In a statement obtained by Blue-White Illustrated, Royer said that he became the latest casualty of players leaving the sanction-hit program to focus on his academics. A redshirt sophomore, Royer was considered a tight end on the Nittany Lions roster but was recruited by the program as a defensive end and then made the move to outside linebacker. He will remain on a scholarship and plans to graduate next spring.
"Unfortunately, due to circumstances beyond my control, it is with great regret that I feel it necessary to remove myself from the team," Royer said in the statement. "I want to thank my teammates for their support and camaraderie, as well as Coach O'Brien and his staff for the opportunity. I will exercise my rights from the NCAA and continue my education at Penn State, and plan to graduate in May. My best wishes go out to the team for a very successful football season."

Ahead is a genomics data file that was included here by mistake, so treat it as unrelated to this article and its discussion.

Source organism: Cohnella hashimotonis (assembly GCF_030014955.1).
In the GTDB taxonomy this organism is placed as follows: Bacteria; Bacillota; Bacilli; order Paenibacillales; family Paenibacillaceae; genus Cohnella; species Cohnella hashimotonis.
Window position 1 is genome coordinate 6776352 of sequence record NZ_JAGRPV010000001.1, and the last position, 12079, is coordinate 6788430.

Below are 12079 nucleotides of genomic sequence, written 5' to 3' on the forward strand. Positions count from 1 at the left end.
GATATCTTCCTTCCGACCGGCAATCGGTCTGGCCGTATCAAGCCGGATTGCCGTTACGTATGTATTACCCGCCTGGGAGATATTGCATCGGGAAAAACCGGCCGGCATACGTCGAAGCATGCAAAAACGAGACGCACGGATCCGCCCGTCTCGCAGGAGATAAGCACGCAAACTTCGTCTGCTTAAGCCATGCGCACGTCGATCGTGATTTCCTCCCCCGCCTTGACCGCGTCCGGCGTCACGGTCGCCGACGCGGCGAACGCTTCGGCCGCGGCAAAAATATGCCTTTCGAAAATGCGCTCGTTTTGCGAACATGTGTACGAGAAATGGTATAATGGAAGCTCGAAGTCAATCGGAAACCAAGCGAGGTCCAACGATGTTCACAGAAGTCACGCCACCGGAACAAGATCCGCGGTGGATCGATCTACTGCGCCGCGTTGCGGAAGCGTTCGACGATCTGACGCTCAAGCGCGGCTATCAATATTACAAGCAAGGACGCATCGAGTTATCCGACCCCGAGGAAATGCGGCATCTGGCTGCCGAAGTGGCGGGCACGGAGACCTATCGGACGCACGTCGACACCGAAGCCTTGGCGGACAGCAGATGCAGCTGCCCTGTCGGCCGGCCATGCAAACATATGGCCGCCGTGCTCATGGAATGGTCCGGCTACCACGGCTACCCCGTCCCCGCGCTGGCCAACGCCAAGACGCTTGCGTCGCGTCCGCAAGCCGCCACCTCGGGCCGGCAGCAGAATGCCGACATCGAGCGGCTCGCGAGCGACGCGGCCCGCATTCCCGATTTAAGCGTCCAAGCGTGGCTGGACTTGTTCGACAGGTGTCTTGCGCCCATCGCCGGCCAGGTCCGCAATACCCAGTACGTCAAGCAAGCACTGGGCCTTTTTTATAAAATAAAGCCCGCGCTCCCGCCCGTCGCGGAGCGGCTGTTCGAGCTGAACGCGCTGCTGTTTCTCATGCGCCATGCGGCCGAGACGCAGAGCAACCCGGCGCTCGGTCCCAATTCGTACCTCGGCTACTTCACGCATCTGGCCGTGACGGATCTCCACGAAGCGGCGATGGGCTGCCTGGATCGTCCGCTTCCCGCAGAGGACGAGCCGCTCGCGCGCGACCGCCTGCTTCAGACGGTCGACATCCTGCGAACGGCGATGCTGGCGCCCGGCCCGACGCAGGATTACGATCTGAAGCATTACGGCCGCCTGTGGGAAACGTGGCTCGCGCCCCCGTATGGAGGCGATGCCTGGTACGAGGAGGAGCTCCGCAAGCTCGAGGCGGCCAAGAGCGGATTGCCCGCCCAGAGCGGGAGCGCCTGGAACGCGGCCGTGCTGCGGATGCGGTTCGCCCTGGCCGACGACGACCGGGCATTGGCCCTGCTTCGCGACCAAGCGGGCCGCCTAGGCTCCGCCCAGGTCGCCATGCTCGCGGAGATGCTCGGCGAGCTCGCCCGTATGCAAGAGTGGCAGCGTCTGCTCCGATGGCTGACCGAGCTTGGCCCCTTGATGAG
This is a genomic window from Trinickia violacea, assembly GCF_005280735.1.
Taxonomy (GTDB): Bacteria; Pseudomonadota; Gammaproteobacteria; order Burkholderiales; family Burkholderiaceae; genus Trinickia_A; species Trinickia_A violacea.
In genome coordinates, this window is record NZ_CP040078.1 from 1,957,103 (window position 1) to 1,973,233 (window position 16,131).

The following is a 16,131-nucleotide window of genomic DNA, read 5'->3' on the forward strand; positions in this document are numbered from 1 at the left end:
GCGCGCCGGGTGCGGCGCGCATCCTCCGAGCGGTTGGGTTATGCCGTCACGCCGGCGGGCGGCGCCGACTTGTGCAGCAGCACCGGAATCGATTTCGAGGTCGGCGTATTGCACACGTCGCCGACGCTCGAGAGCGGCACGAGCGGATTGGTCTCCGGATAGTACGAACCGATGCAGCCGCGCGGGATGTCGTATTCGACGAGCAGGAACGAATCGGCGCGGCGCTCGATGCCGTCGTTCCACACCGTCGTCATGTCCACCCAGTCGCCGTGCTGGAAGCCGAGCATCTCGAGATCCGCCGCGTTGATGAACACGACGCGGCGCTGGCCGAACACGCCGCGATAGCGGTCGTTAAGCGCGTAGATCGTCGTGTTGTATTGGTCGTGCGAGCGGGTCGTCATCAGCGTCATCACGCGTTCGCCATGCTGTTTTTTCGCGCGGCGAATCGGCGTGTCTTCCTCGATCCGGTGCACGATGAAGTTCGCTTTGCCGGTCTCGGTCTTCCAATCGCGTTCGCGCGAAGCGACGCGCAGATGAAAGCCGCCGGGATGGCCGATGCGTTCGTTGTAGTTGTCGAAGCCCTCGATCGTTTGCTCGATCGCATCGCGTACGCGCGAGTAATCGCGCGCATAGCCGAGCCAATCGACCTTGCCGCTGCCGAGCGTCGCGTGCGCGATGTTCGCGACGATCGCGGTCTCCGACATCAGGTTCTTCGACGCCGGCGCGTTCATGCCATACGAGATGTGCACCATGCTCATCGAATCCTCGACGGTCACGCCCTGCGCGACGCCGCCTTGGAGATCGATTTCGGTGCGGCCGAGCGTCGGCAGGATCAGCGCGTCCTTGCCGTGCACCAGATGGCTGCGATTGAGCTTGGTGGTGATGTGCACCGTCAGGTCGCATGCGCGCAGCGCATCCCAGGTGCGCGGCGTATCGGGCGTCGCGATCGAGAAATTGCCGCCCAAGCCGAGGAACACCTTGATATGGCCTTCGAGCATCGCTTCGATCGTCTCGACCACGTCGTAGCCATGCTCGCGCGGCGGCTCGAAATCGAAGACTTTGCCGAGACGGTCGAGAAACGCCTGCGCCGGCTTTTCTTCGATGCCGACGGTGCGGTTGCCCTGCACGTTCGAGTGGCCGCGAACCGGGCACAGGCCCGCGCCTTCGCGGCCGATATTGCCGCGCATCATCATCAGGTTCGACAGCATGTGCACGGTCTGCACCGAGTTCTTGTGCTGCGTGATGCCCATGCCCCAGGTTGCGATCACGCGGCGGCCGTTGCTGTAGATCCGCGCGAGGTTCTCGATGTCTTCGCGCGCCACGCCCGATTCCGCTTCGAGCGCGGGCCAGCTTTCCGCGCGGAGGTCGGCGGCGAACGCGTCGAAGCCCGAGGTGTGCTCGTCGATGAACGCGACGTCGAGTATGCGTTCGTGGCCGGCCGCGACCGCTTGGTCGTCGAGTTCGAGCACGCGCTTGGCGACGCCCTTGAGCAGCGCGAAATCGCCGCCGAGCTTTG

Speaking on the condition of anonymity, a program source said that Royer was frustrated with the football situation at Penn State and that the coaching staff "had killed the game for him." Considered the No. 10 player in the state of Pennyslvania for the class of 2010, Royer was a four-star recruit out of Manheim Central High School.
Royer is taking advantage of remaining on his football scholarship while no longer being on the team's roster. Under the NCAA sanctions handed down last month as part of Penn State's cover-up of the Jerry Sandusky scandal, student-athletes on the football team can chose to leave the program and still retain their scholarship. Royer is the first player to take advantage of this opportunity.
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